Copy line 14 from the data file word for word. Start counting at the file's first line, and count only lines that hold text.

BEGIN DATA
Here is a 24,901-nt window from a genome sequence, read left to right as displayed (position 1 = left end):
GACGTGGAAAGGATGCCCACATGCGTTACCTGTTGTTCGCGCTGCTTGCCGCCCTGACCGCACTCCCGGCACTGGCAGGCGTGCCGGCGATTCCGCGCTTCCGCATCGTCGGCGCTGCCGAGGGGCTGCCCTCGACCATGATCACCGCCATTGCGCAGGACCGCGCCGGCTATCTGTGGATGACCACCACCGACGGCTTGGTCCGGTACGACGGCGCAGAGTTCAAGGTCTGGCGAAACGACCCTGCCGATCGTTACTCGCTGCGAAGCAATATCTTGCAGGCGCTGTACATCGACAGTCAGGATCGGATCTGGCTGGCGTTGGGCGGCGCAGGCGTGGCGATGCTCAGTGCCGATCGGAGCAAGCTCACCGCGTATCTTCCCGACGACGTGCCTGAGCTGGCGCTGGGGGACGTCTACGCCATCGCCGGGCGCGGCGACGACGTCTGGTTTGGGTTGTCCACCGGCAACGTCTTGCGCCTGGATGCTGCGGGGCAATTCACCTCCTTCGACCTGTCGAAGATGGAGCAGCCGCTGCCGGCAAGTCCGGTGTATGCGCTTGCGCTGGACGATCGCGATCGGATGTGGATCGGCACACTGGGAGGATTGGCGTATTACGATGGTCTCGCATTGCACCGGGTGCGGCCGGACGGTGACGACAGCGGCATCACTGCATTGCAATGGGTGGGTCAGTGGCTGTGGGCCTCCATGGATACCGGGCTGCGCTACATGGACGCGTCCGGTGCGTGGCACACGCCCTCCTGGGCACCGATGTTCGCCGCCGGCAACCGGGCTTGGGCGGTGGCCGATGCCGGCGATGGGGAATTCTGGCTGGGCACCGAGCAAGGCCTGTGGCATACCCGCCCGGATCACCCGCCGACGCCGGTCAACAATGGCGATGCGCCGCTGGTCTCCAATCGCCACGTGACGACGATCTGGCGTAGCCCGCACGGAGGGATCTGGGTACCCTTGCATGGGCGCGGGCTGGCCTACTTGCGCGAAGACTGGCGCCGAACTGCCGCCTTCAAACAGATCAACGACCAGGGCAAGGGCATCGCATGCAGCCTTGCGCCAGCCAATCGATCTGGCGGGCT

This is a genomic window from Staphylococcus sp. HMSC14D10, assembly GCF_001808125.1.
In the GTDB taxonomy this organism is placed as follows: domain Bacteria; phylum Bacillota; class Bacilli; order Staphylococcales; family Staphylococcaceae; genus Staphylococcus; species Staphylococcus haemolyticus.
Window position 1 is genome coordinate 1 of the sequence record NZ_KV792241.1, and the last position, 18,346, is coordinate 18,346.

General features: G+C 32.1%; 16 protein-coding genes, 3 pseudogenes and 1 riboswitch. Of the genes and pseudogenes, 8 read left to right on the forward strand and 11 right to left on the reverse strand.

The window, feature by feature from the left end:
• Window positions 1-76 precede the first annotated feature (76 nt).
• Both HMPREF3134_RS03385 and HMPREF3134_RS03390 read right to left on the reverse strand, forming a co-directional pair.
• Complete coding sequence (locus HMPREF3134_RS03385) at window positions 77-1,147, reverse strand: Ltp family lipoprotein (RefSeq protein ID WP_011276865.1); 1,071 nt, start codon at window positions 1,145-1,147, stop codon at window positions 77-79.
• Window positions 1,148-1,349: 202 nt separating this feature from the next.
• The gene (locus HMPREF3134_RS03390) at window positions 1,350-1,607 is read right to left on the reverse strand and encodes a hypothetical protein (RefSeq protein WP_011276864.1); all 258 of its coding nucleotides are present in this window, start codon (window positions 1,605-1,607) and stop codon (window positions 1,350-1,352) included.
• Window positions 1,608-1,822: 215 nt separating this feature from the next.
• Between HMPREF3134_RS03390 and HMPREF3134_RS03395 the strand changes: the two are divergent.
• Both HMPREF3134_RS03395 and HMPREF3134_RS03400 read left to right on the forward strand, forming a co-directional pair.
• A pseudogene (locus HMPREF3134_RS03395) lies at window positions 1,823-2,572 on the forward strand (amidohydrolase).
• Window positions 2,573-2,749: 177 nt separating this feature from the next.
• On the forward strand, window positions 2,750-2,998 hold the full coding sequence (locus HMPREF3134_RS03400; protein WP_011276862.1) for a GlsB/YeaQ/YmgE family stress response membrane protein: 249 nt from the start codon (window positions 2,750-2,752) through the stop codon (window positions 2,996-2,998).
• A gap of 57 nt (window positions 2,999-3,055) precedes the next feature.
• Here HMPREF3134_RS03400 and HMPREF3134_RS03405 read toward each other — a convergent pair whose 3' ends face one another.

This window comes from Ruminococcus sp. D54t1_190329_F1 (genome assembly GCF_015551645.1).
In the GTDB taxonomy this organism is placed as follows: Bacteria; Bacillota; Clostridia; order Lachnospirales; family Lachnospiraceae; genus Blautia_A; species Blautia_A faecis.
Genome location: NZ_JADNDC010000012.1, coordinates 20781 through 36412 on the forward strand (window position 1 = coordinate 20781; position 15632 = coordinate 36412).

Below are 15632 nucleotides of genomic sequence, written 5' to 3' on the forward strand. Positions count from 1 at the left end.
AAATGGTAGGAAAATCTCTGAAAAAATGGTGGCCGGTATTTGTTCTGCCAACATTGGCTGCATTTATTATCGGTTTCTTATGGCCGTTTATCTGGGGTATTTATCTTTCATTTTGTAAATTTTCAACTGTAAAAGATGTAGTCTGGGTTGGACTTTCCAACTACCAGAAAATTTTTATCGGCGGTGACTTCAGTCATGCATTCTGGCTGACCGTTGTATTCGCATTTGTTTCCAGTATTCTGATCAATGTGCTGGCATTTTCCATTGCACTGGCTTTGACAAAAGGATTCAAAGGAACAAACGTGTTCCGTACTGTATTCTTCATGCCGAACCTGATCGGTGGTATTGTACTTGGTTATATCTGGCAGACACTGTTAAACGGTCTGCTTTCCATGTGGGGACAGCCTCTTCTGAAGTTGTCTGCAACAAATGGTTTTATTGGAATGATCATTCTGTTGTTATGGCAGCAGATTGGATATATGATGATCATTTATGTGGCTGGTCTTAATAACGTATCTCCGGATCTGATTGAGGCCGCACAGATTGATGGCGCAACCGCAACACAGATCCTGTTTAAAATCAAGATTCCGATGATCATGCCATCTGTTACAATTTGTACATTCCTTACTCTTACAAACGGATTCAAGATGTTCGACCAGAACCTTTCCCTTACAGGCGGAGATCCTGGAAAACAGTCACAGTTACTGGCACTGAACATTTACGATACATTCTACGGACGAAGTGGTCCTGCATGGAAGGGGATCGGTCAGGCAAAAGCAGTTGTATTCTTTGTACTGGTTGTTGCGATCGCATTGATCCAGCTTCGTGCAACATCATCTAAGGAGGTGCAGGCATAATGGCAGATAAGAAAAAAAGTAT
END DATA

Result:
• Between HMPREF3134_RS03390 and HMPREF3134_RS03395 the strand changes: the two are divergent.